Safety in the operating theatre for both staff and patients requires careful planning, use of appropriate personal protective equipment and demands daily attention by all members of the surgical team and support staff.This article aims to serve as a reminder of the potential hazards in the operating theatre and as a means of raising awareness of the potential risks. Working in an operating theatre is never going to be without risk, however if each member of theatre personnel develops the habit of focusing on both patient safety and occupational safety at the same time, risks and hazards may be minimised.

Control of endoparasites in adult horses

There are many factors that contribute to the clinical relevance of endoparasites in adult horses and much research has been undertaken into the factors that cause disease in susceptible equine populations. Many control strategies (for example faecal egg counts) and anthelmintic treatment programmes have been recommended in order to limit the clinical effects of these intestinal parasites; however due to the lack of clinical signs seen in horses most owners have relied on the routine prophylactic use of anthelmintics, and as a result anthelmintic resistance has become a growing concern. Veterinary nurses can play an important role in the continuing education of horse owners by providing advice on such topics as pasture management, targeted dosing and faecal egg counts.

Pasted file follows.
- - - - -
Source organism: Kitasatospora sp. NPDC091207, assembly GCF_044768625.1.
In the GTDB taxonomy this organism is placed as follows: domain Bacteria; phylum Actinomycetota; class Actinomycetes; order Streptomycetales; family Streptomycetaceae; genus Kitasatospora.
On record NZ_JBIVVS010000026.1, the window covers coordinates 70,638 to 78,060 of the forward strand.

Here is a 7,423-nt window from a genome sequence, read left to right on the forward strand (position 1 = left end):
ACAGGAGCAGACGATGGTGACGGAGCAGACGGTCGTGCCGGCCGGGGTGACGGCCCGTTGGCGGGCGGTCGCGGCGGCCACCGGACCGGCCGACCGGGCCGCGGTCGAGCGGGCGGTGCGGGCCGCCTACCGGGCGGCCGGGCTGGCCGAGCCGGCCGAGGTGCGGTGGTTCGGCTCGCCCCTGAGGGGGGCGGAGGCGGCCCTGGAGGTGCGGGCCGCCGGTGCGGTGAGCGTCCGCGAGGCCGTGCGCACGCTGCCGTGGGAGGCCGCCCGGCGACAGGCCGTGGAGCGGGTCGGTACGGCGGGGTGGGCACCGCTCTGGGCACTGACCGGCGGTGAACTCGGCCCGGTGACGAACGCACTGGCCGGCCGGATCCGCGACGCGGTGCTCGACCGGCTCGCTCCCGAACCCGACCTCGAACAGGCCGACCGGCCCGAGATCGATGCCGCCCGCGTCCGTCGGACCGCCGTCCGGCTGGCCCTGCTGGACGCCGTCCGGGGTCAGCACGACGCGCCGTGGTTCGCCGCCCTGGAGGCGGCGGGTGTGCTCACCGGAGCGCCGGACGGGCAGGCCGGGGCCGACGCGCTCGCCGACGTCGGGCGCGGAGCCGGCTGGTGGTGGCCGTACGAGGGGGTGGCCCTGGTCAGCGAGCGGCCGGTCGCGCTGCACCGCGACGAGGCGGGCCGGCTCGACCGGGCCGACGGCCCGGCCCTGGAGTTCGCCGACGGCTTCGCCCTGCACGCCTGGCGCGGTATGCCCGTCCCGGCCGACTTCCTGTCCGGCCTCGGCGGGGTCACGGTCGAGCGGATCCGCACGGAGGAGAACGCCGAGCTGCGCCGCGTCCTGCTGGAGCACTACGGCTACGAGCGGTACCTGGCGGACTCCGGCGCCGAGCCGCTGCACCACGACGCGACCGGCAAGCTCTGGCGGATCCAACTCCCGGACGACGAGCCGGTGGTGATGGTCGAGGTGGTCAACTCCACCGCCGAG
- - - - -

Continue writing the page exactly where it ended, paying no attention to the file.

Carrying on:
Hydrotherapy for the osteoarthritic dog: why might it help and is there any evidence?

There are many potential factors that can play a role in the initial development of osteoarthritis, however, irrespective of cause, the progression of osteoarthritis is similar in all cases. Pathological changes within the joint are often self-perpetuating; degeneration of articular cartilage initiates an inflammatory response which results in further degeneration of the cartilage. Pain and discomfort and subsequent reduced activity follows, leading to reduced aerobic ability and further changes within the musculoskeletal tissues. With no cure available, treatment often centres on management strategies to ease discomfort and progression of clinical signs. Hydrotherapy could be beneficial for osteoarthritic patients as it allows exercise to be conducted in a reduced weight bearing environment. This allows aerobic ability, muscle strength and range of motion to be improved/maintained while reducing the impact on painful joints. Available evidence suggests that treatment with hydrotherapy is beneficial in the management of osteoarthritis, however, further evidence is required in the comparison of aquatic and land-based therapy.

How to suture — types and patterns in veterinary surgery

Wound management is an integral part of daily veterinary practice. All wounds should be considered individually with regards to their most appropriate closure method, this is most commonly via suturing. Nurses are able to perform suturing under Schedule 3 of the Veterinary Surgeon's Act 1966 when supervised by a veterinary surgeon. The nurse should be aware of the different types of suture material, needles, knots and patterns available to ensure proper closure of the wound.